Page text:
Analysis. Putin’s choreographed press conference was meant to show his resolve on Ukraine. ‘Today, Ukraine produces almost nothing. Everything is supplied to it. But all that, it seems, is running out.’

The world according to Putin: Constant, repetitive, patient

“Russia’s objectives in Ukraine have not changed, and peace will not be possible until they are achieved.” Not backing down one inch, Russian President Vladimir Putin reiterated his vision of the world and global geopolitical balances at his end-of-year press conference on Thursday. It was a well-choreographed four-hour show in which the head of state answered questions from the audience and the press and even indulged in a skit with Artificial Intelligence.

“President,” he was asked over a mock video link, “there is a rumor in the Western press that you use look-alikes.” The audience in the room laughed and Vladimir Vladimirovich hinted at a smirk, then pretended to take notes as he listened with affected attention.

“Only one person can be like me and speak with my voice, and that is me,” the leader declared. But the brief comic interlude, which was really meant to counteract a rumor that has been reappearing periodically in the media for nearly two years, was only a small part of an event designed to strengthen the impression that the Kremlin is untroubled, secure and strong. Last year, the conference was canceled at the last minute without a reason given. This year, the TV networks broadcast it live in its entirety and everything went carefully according to plan, starting with his opening sentence: “The existence of our country without sovereignty is impossible. It simply will not exist.”

When will he be satisfied with the results in Ukraine? “I will remind you what we were talking about at the start: the denazification and demilitarization of Ukraine, its neutral status. Today, Ukraine produces almost nothing. Everything is supplied to it. But all that, it seems, is running out.” This, the Russian president argued, means a de facto “demilitarization” of the enemy.

“There is a short but important question that many are worried about,” asked TV journalist Pavel Zarubin: “Will there be a second wave of mobilization?” Putin had a ready answer, knowing well that entire regions of the Federation are terrified that their children will be forcibly called to arms: “We had a partial mobilization, and on that occasion we called up 300,000 people.” Now, he claimed, there were about 617,000 soldiers engaged in Ukraine, of whom 486,000 had voluntarily enlisted for a period of 1-3 years.

“The flow of our men who are ready to defend the interests of the homeland with weapons in hand shows no signs of slowing down,” he claimed, and said there were currently 244,000 men on the front lines.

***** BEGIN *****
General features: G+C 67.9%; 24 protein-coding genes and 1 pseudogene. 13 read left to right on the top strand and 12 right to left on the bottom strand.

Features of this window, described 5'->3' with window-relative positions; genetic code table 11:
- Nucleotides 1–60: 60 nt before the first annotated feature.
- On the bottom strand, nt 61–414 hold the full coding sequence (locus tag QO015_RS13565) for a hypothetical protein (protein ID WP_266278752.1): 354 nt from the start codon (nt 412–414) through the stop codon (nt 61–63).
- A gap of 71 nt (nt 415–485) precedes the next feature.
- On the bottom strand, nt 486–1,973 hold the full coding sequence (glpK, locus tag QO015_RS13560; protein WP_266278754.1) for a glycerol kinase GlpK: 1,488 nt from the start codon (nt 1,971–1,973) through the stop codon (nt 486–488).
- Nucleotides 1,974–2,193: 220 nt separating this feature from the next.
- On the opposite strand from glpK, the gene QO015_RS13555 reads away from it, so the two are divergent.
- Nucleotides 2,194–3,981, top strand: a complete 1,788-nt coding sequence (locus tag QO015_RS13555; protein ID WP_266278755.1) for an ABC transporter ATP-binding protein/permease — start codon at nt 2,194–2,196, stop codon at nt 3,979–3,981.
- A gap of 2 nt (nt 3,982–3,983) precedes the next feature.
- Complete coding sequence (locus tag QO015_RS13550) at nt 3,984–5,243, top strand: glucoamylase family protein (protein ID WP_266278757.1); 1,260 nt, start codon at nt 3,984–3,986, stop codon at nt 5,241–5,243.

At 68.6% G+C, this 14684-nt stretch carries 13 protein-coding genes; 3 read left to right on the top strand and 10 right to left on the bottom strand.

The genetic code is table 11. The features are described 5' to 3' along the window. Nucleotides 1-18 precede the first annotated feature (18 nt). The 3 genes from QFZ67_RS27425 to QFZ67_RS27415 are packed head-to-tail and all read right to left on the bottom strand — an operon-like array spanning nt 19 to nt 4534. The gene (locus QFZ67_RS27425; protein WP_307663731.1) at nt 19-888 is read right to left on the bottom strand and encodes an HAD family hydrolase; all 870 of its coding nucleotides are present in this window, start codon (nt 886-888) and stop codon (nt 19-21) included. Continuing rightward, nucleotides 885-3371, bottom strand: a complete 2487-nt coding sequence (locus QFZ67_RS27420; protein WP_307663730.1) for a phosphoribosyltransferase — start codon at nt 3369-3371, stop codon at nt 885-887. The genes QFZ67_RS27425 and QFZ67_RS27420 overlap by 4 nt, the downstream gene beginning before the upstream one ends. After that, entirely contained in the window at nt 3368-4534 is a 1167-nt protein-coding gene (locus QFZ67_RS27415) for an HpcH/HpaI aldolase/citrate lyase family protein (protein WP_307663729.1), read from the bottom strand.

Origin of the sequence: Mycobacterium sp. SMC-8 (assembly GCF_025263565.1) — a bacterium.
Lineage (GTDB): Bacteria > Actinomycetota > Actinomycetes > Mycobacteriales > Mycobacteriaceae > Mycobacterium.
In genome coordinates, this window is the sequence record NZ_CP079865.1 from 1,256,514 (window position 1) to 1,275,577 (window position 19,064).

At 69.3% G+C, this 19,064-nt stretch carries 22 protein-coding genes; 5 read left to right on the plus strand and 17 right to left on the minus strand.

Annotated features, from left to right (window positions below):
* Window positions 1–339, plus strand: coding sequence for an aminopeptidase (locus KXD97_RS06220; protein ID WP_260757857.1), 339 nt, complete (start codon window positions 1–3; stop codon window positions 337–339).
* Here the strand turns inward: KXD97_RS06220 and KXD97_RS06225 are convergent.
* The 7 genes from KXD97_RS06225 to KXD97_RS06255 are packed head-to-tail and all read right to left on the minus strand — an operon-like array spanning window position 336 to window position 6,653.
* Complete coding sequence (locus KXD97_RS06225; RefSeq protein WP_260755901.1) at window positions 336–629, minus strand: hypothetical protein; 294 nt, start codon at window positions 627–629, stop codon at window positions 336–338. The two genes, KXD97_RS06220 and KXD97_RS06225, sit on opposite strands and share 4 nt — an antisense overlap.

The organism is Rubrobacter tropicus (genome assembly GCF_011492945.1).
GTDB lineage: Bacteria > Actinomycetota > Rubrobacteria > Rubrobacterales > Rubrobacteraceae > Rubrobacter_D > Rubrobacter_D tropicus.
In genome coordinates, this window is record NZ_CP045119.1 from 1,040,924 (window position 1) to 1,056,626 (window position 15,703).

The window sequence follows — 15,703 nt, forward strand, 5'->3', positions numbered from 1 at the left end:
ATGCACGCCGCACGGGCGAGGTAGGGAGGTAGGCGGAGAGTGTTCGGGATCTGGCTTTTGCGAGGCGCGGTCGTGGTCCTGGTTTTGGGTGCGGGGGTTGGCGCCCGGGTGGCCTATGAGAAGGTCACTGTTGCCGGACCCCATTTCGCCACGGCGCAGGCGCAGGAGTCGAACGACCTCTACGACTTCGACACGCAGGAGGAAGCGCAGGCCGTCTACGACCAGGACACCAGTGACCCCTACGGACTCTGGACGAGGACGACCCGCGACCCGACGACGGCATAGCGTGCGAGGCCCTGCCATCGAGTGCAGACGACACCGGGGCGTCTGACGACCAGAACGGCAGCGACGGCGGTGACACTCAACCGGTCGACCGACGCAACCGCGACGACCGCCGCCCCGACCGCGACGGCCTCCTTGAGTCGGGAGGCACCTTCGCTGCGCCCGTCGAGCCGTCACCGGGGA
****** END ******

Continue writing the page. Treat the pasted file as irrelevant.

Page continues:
On the other hand, Putin refused to provide numbers on the losses of his armed forces; he also criticized those who “make fun of” soldiers and “call them names.” According to a U.S. report, there have been around 315,000 Russian dead or wounded since the start of Special Military Operation, corresponding to about 90 percent of the original invasion force.

Putin also thanked a woman from Luhansk who praised him for making her region “part of the Russian Federation,” and showed dutiful humility in front of a veteran who said he was “honored” to be able to speak with him. At the same time as his broadcast, NATO Secretary General Jens Stoltenberg held a press conference at the alliance’s headquarters in Brussels in which he warned, “If Putin wins in Ukraine, there is real risk that his aggression will not end there.” In that regard, the Kremlin leader claimed that his country had no problems with Europe, or even with the U.S.: “As for the normalization of relations, it does not depend only on us.” He also reiterated his claim that there had been a 2014 “coup” in Ukraine.

Putin also claimed he had not changed his mind that “Russians and Ukrainians are essentially one people,” “despite the current tragic developments” — a “despite” which, unfortunately, points to the seeds of the deep hatred that now divides the two peoples.

He also claimed he was saddened by the state of European countries: “the point is that they have largely lost their sovereignty and are making many decisions to their detriment.”

“On the outside, many European politicians may look like General de Gaulle, but in reality they are more like Marshal Pétain,” he quipped.

Before the European Council began and Orbán sold off his theatrical stubbornness for a few billion euros of unlocked funds, Putin event went as far as to praise him: he and Robert Fico, he claimed, “are not pro-Russia politicians, but pro-national: they are defending the interests of their countries.”

“Perhaps it all has to do with Europe’s over-dependence on Big Brother, the United States. But we are ready to build relations with them, and we are also ready to build relations with the United States. We believe that America is an important country on the world stage. But this absolutely imperial policy that the country is pursuing is bad for themselves,” he added.

He also claimed that Russia will grow economically despite the sanctions, and that Moscow’s projections are that “Russian GDP will increase by 3.5 percent by the end of the year,” boosted by the arms industry. When asked about inflation, which could spike to 8 percent, he was less boastful and more hopeful: “The Central Bank and the government are taking measures to bring it back to the right levels.”

That is what the world according to Putin is like: constant, repetitive and patient, like a spider waiting for its prey to trap itself. Unfortunately, there are far more than just two players in the game, and the web might get very tangled indeed – as shown by Thursday’s decision by the EU to start EU accession negotiations with Ukraine.

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